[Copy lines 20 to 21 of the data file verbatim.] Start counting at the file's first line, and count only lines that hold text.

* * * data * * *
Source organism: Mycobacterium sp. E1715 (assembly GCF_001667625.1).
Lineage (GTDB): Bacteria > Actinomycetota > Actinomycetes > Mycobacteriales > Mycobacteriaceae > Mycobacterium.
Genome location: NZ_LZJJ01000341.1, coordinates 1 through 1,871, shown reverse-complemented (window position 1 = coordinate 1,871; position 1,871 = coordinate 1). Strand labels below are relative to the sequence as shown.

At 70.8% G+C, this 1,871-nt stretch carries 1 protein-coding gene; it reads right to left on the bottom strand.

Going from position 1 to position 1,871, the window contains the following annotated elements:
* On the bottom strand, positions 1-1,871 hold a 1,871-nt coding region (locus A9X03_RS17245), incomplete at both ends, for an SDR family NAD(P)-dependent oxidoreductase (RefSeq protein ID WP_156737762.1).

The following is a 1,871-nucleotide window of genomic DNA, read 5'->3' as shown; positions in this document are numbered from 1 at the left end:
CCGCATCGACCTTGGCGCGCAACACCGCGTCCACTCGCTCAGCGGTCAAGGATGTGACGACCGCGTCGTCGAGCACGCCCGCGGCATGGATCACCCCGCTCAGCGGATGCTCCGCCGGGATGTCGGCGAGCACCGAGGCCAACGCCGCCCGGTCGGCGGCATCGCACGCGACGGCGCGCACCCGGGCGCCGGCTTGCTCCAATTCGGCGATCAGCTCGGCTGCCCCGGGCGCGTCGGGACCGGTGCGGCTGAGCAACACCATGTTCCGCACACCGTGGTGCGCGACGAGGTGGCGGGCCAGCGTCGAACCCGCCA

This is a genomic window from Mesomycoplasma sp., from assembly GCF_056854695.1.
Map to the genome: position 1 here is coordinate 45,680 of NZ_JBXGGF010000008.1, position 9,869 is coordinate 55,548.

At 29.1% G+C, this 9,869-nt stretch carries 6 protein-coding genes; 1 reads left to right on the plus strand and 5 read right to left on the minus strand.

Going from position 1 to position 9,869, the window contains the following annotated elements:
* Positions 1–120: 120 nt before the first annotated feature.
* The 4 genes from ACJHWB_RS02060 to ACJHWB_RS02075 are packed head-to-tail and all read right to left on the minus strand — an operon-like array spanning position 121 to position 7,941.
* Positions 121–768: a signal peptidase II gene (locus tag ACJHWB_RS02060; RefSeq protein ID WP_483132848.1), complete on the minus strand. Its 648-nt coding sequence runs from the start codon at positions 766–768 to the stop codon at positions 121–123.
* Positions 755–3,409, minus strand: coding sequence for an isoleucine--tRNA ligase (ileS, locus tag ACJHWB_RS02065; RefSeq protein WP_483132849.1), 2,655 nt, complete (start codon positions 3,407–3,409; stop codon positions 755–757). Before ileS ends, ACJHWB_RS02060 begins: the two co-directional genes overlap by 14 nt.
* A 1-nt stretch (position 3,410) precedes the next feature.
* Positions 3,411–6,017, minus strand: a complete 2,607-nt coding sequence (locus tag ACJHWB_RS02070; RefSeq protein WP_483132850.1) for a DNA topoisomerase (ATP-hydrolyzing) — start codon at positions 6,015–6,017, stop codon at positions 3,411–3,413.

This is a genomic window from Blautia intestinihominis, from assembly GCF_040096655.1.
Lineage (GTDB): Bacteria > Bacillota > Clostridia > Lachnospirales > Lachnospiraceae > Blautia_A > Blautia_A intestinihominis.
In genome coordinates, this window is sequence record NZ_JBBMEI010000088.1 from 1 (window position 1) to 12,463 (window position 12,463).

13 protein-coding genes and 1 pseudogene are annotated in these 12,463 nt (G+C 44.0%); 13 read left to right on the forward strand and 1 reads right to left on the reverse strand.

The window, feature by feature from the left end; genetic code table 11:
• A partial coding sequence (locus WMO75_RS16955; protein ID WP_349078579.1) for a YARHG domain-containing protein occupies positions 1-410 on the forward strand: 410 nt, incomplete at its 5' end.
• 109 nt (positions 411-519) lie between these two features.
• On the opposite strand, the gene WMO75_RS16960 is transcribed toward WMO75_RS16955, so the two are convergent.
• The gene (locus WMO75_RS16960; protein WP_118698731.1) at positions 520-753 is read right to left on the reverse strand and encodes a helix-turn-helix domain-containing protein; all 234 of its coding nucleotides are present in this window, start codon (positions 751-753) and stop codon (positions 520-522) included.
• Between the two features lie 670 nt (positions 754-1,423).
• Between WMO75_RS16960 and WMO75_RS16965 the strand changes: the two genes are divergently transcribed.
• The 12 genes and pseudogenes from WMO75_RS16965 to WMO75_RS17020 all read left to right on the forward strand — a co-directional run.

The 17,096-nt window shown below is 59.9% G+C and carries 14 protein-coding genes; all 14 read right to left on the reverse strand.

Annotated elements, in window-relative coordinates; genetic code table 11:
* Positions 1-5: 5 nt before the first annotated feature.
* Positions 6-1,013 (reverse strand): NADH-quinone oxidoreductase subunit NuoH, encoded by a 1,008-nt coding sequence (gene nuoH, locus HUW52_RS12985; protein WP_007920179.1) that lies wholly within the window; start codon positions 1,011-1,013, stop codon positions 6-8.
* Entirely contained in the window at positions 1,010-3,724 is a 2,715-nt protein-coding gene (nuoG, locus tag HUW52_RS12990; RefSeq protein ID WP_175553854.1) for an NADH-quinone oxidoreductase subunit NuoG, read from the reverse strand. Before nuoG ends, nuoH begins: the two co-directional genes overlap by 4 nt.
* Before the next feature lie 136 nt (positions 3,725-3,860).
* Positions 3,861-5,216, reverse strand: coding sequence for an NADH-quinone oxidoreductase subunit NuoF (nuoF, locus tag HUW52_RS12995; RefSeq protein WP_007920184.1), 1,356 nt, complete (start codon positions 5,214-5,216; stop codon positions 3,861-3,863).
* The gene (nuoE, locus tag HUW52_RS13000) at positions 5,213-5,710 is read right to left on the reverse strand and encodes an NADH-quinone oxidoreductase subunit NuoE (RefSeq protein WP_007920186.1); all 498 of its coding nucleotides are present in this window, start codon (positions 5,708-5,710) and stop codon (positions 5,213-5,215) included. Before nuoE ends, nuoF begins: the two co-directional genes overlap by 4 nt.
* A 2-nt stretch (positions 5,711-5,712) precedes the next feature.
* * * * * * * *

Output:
Lineage (GTDB): Bacteria > Bacillota > Clostridia > Lachnospirales > Lachnospiraceae > Blautia_A > Blautia_A intestinihominis.
In genome coordinates, this window is sequence record NZ_JBBMEI010000088.1 from 1 (window position 1) to 12,463 (window position 12,463).